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Overrevs

Discussion in 'Ferrari Discussion (not model specific)' started by Themaven, Jan 29, 2020.

  1. Themaven

    Themaven F1 Rookie
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    For anyone buying a Porsche of the modern/recent era, the overrev data is extremely significant. Porsche won’t warranty, and top independents won’t sell, cars showing ignitions in the top range of overrevs,as recorded by the car’s ECU. Cars which show significant overrevs, particularly in the recent past, are very hard or impossible to sell, or sell at a significant discount.

    This is particularly so for manual cars which can be accidentally shifted down from, say, 5th to 2nd at high speeds.

    So my question is: this is a Big Deal for any buyer of a used 911. Or a seller - try and sell a 997 GT3 RS 4.0 with too many ignitions in the wrong range, and you won’t. But in all the years I have been on this forum, I have never seen the subject mentioned in the context of Ferraris.

    It seems Ferraris don’t measure overrevs (or don’t do so in the same way). But if the issue is a potentially terminal deal breaker for Porsche buyers, how come it doesn’t even figure in the consciousness of Ferrari buyers? I know a lot of people here have both.

    a glib response would be that Ferrari engines are made to be revved, but I think no more so than a RS Porsche engine. So, either overrevs don’t actually matter, or Ferrari buyers are purchasing potentially terminal problems on a constant basis.

    any expert views like to weigh in?
     
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  3. technom3

    technom3 F1 Veteran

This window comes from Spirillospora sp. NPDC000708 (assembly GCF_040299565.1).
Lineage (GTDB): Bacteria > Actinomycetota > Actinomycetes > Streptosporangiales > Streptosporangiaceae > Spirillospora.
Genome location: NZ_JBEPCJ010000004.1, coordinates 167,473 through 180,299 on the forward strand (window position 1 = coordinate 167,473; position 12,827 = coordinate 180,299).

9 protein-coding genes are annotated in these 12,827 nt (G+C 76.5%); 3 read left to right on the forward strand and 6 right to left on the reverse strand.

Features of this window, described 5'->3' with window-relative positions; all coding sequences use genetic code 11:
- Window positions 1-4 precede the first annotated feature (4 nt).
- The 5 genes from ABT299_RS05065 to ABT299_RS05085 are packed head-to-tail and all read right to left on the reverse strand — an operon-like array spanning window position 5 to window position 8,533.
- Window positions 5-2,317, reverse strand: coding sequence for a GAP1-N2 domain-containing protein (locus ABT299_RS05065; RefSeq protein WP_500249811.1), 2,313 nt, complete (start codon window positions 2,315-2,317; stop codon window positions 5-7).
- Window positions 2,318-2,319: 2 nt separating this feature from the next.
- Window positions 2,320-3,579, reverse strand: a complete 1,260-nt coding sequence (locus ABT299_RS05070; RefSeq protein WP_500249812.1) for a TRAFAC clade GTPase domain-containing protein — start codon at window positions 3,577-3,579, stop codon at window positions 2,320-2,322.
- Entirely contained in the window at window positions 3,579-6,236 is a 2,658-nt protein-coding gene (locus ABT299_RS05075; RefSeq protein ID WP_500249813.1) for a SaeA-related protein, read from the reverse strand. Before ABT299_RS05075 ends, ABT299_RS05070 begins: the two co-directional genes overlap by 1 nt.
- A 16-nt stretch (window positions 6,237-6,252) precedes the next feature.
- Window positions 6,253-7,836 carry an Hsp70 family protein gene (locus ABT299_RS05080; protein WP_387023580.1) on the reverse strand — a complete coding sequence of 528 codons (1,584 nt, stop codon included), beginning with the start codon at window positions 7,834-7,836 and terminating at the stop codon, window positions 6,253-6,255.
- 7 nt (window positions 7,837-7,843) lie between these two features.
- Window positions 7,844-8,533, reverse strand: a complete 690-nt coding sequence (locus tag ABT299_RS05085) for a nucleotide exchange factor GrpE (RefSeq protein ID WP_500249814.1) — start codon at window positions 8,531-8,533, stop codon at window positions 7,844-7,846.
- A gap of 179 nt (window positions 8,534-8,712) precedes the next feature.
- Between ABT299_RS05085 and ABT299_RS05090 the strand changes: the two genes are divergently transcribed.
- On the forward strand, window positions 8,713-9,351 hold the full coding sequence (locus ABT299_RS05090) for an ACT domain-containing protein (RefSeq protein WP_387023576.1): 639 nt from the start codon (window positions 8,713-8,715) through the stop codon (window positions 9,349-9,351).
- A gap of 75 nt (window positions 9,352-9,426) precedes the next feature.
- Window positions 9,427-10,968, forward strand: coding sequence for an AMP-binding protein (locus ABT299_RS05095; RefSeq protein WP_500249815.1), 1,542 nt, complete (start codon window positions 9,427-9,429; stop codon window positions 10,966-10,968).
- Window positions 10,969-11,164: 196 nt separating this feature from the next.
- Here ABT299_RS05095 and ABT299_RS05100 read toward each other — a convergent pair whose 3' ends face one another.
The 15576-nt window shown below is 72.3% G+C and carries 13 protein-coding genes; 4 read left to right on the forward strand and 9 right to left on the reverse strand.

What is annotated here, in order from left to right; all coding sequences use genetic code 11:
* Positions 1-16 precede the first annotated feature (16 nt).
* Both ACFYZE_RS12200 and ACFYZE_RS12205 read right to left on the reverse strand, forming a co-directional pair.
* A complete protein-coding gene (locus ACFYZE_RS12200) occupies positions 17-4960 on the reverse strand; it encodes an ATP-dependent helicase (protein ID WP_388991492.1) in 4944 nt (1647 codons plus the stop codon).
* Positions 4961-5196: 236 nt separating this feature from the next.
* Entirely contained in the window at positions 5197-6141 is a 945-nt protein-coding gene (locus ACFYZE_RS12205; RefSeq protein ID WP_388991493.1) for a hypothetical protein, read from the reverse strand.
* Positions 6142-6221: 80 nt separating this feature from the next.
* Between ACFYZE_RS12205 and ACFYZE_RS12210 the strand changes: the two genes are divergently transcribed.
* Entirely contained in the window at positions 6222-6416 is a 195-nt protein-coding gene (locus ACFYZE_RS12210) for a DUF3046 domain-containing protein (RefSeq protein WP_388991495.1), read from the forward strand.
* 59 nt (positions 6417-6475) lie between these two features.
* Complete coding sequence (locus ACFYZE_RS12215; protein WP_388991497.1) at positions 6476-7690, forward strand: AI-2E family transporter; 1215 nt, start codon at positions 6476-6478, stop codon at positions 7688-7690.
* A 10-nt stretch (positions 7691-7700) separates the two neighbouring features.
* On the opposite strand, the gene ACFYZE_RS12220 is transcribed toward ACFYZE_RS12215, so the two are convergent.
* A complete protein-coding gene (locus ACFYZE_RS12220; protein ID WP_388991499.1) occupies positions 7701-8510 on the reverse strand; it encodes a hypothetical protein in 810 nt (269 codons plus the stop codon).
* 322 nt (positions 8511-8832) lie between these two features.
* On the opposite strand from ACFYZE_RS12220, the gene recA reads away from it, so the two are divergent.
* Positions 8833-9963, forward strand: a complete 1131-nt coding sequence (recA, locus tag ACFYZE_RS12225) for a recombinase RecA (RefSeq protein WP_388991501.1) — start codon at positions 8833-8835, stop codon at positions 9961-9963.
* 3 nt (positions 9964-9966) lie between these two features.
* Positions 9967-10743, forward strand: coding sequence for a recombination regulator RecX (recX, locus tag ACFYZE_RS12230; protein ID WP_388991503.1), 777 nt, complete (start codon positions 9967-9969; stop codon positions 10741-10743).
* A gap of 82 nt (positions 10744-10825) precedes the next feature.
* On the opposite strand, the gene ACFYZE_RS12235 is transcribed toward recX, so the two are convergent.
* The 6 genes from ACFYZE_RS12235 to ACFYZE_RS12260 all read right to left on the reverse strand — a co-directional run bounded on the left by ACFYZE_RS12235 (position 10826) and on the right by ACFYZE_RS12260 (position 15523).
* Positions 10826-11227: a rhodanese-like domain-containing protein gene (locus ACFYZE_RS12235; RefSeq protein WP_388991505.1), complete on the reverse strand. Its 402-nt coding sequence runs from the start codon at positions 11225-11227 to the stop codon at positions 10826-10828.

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    Porsche guys are the new Ferrari guy.

    Extremely nuanced buyers

    They aren't really big car guys. They are Porsche guys.

    The market is swayed by what people tell them is important. Not what is.

    Yes over revs can depending on the severity can be bad. But any are treated like an uncuttable disease. And all of this on the wonder highly coveted Metzger engines that are unbreakable and Motorsport derived blah blah blah. So the engine is designed to rev and be robust but God forbid anyone use the car the way it was intended.

    The Porsche market for the last 5 years has been fueled by speculators looking to make a quick buck. Most of them out of the financial services industry that went caput.

    They made nuance of things that never typically mattered to Porsche people as a reason to justify pricing.

    So now they are reaping what they showed. But... The speculators have left but their finger prints are still on the buyers checklists.

    Deviated stitching 12k for paint to sample... Leather air vents. These guys truly became worse than Ferrari guys.

    My favorite... Gotta have ceramic brakes... Yet... Anyone who uses their Porsche for track work changes then to steel brakes. Hilarious.

    And the main thing that is affecting sales all across the board in the car world...

    Any excuse to not buy it will suffice. Only one key... Nah don't want it. But wait I'll buy a replact... Nah only want original keys. Sir if I bought the key before you asked you'd never know... Hello? Sir? Sir? Did you hang up?


    Maybe I'm bitter.

    But the above is the bitter truth
     
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  4. ago car nut

    ago car nut F1 Rookie